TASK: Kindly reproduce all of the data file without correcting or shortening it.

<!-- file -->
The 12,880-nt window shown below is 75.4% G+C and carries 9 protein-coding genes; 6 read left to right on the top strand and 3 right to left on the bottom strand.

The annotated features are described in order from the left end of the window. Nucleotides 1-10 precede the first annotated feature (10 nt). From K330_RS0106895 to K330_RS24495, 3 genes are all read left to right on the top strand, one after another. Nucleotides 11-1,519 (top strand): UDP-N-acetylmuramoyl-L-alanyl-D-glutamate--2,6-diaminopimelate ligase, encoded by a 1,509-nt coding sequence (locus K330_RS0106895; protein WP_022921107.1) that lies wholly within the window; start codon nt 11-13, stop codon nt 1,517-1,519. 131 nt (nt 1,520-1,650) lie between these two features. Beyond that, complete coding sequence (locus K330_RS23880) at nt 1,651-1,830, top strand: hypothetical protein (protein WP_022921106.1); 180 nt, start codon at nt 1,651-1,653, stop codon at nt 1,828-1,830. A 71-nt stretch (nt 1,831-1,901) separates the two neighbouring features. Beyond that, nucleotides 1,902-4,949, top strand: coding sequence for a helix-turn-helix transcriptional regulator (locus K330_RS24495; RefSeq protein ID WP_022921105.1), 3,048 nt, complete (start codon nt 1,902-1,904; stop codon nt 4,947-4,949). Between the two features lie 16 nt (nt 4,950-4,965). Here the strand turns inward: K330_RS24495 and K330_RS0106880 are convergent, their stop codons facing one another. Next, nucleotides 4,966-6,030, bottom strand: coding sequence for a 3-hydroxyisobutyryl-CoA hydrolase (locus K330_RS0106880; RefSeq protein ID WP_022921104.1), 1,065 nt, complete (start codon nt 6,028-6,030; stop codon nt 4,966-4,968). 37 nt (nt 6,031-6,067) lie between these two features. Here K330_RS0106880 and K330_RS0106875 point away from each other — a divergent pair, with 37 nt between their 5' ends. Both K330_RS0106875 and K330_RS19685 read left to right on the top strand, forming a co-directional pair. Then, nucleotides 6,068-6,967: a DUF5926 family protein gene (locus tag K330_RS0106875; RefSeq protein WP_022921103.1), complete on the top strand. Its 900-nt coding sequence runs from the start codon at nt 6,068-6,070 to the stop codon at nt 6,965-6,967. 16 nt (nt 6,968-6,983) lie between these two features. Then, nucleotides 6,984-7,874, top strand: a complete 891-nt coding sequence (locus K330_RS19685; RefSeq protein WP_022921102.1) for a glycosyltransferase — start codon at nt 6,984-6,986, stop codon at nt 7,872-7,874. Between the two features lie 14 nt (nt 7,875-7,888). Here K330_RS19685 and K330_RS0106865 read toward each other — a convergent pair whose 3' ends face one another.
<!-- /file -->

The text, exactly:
The 12,880-nt window shown below is 75.4% G+C and carries 9 protein-coding genes; 6 read left to right on the top strand and 3 right to left on the bottom strand.

The annotated features are described in order from the left end of the window. Nucleotides 1-10 precede the first annotated feature (10 nt). From K330_RS0106895 to K330_RS24495, 3 genes are all read left to right on the top strand, one after another. Nucleotides 11-1,519 (top strand): UDP-N-acetylmuramoyl-L-alanyl-D-glutamate--2,6-diaminopimelate ligase, encoded by a 1,509-nt coding sequence (locus K330_RS0106895; protein WP_022921107.1) that lies wholly within the window; start codon nt 11-13, stop codon nt 1,517-1,519. 131 nt (nt 1,520-1,650) lie between these two features. Beyond that, complete coding sequence (locus K330_RS23880) at nt 1,651-1,830, top strand: hypothetical protein (protein WP_022921106.1); 180 nt, start codon at nt 1,651-1,653, stop codon at nt 1,828-1,830. A 71-nt stretch (nt 1,831-1,901) separates the two neighbouring features. Beyond that, nucleotides 1,902-4,949, top strand: coding sequence for a helix-turn-helix transcriptional regulator (locus K330_RS24495; RefSeq protein ID WP_022921105.1), 3,048 nt, complete (start codon nt 1,902-1,904; stop codon nt 4,947-4,949). Between the two features lie 16 nt (nt 4,950-4,965). Here the strand turns inward: K330_RS24495 and K330_RS0106880 are convergent, their stop codons facing one another. Next, nucleotides 4,966-6,030, bottom strand: coding sequence for a 3-hydroxyisobutyryl-CoA hydrolase (locus K330_RS0106880; RefSeq protein ID WP_022921104.1), 1,065 nt, complete (start codon nt 6,028-6,030; stop codon nt 4,966-4,968). 37 nt (nt 6,031-6,067) lie between these two features. Here K330_RS0106880 and K330_RS0106875 point away from each other — a divergent pair, with 37 nt between their 5' ends. Both K330_RS0106875 and K330_RS19685 read left to right on the top strand, forming a co-directional pair. Then, nucleotides 6,068-6,967: a DUF5926 family protein gene (locus tag K330_RS0106875; RefSeq protein WP_022921103.1), complete on the top strand. Its 900-nt coding sequence runs from the start codon at nt 6,068-6,070 to the stop codon at nt 6,965-6,967. 16 nt (nt 6,968-6,983) lie between these two features. Then, nucleotides 6,984-7,874, top strand: a complete 891-nt coding sequence (locus K330_RS19685; RefSeq protein WP_022921102.1) for a glycosyltransferase — start codon at nt 6,984-6,986, stop codon at nt 7,872-7,874. Between the two features lie 14 nt (nt 7,875-7,888). Here K330_RS19685 and K330_RS0106865 read toward each other — a convergent pair whose 3' ends face one another.